Book-Bound! (A profile on Dilip Kumar)
– By Gowri Ramnarayan
“I LOOKED for a bride in the Tamil community. Any other woman would have been unhappy with me”. No, this was no demand of a Tamil-born NRI hunting for a “homeloving” helpmeet, but the need of a Gujarati aficionado of the Dravidian tongue, with a passion for its literature, especially in its contemporary expression.
I was listening to Dilip Kumar, a Chennai-based bookshop owner, in his tiny office cubicle, inhaling the smell of fresh books piled around us. My search for avant garde texts and little magazines in Tamil led me to his den. The big bookstores stocked mostly classical and popular works. But a friend advised me to try Dilip Books. “Not only will you get what you want, but also learn from the owner what you should read”.
Following his directions, I located the building opposite the Ramakrishna Mutt in Mylapore. The shop itself was tucked away in a corner upstairs, its unassuming nameplate hidden by a leafy branch.
Dilip Books doesn’t need to blare out its existence. It serves a niche market of insiders, almost all of them friends of the owner.
But how did a boy from a North Indian business community settled in Coimbatore, with no academic training in Tamil, who dropped out of school after the 9th class when his father died, and subsequently made ends meet as teaboy, textile salesman, lottery ticket seller, and drycleaner’s assistant – manage to win such a unique place for himself in the realm of modern Tamil literature?
“My interest was self generated, I got books and taught myself to read and write Tamil”, he explains. Soon the twenty-year-old was sending his short stories to little magazines like Kanaiyazhi, Gnanaratham and Kaal. How thrilled he was when Ilakkiya Chintanai, Madras, chose one of them as the best short story of the year!
Other achievements? He has two short story collections (Munkil Kuruthu, Kadavu); a critical assessment of the writer Mouni; translations from Tamil into Hindi and Gujarati, as also from English, Hindi and Gujarati into Tamil; co ordination of Tamil short fiction anthologies and translation projects for several organisations. Recently, he gave a series of lectures on contemporary Tamil writing at the Tamil department of Berkeley University in the U.S.
Dilip Kumar will tell you that his 12 years with Cre-A publishers and booksellers, Chennai, provided not merely training in the business, but also developed his taste for contemporary Tamil literature.
Until the 1970s, there were few outlets for quality books. “It is small organisations like Cre-A and Annam (more recently Kalachuvadu) which began to produce and distribute them”. He recalls how the early efforts of A. K. Jayaraman and A. K. Gopalan in publishing world literature in translation met with dismal failure. The books had to be sold off as waste paper! (“Now they bring out bhajanai and bhakti books”.)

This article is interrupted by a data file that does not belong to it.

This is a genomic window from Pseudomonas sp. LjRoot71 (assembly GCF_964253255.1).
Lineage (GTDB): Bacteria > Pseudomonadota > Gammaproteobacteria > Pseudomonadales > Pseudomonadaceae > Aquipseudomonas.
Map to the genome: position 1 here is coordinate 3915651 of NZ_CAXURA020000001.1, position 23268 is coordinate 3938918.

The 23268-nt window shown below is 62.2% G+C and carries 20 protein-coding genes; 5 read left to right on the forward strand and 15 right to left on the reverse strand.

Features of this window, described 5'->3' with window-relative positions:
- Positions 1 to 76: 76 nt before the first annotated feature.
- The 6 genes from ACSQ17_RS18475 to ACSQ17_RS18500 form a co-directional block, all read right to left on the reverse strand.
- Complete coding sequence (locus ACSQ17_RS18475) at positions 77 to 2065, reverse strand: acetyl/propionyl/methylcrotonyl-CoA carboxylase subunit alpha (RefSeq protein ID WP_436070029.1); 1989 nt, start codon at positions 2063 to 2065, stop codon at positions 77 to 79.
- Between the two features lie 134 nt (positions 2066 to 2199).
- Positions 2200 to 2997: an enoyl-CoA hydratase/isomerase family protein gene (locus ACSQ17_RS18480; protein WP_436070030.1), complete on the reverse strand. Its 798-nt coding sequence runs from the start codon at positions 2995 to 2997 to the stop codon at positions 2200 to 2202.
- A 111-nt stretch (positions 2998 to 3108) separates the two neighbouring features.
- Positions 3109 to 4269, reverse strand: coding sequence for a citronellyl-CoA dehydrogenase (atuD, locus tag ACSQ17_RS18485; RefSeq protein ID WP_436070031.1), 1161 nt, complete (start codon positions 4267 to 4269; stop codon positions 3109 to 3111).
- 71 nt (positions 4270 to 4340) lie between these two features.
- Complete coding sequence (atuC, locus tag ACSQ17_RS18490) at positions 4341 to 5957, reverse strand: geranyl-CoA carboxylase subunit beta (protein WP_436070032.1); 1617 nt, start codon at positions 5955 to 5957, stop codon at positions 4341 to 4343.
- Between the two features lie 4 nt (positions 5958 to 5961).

In 1990, Dilip Kumar left Cre-A to start his own bookshop, focussing only on contemporary works in Tamil. He was encouraged by his landlord, Dr. Badrinath of Sankara Netralaya, who allowed the tenant to start the shop in his house. Though the capital investment was not much, it was a struggle all right.
Ten years down the line, Dilip Kumar is aware that there is no security or stability in the business, nor any great profit. “I do it out of love, I am satisfied to get no more than a livelihood out of it. In the cultural field today, financial success invariably brings dilution of standards. My real success is the contacts I maintain with the people who share my values. My reward lies in the work itself”.
He notes that new writing has more visibility today than ten years ago. He also perceives the gulf lessening between the serious and the popular streams. Dailies like Dinamani and channels like Sun TV do give coverage to alternative literature. Jayamohan and Prapanchan are featured in the popular weeklies. There are more readers of modern verse than ever before.
And yet, “Readership of serious writing is confined to a small group. A new reader is initiated almost by accident”. The academia concentrates on classical works at the cost of the modern. “School/college syllabi dismiss everything written in the last 100 years!” he exclaims. “That despite the fact that the novel is the major contemporary expression of 20th Century experience”.
Teachers are prejudiced towards modern literature since they lack exposure to and training in the genre. Moreover, in a State where politicians are writers, books get prescribed in academic institutions more for reasons of politics than aesthetics.
I glance at the rows of books piled on the wall shelves. He answers my unspoken query. “Literary works are not consumer goods.
Sales depend on reader awareness, and as a book seller I don’t have the power to form that. Creating good readers is the collective responsibility of the society”.
I leave with uncomfortable questions: without sound readers, can we get solid writers? Minus intense interaction between reader and writer, can any society make meaningful progress?
[Originally published in The Hindu on 2000/11/06 Source:]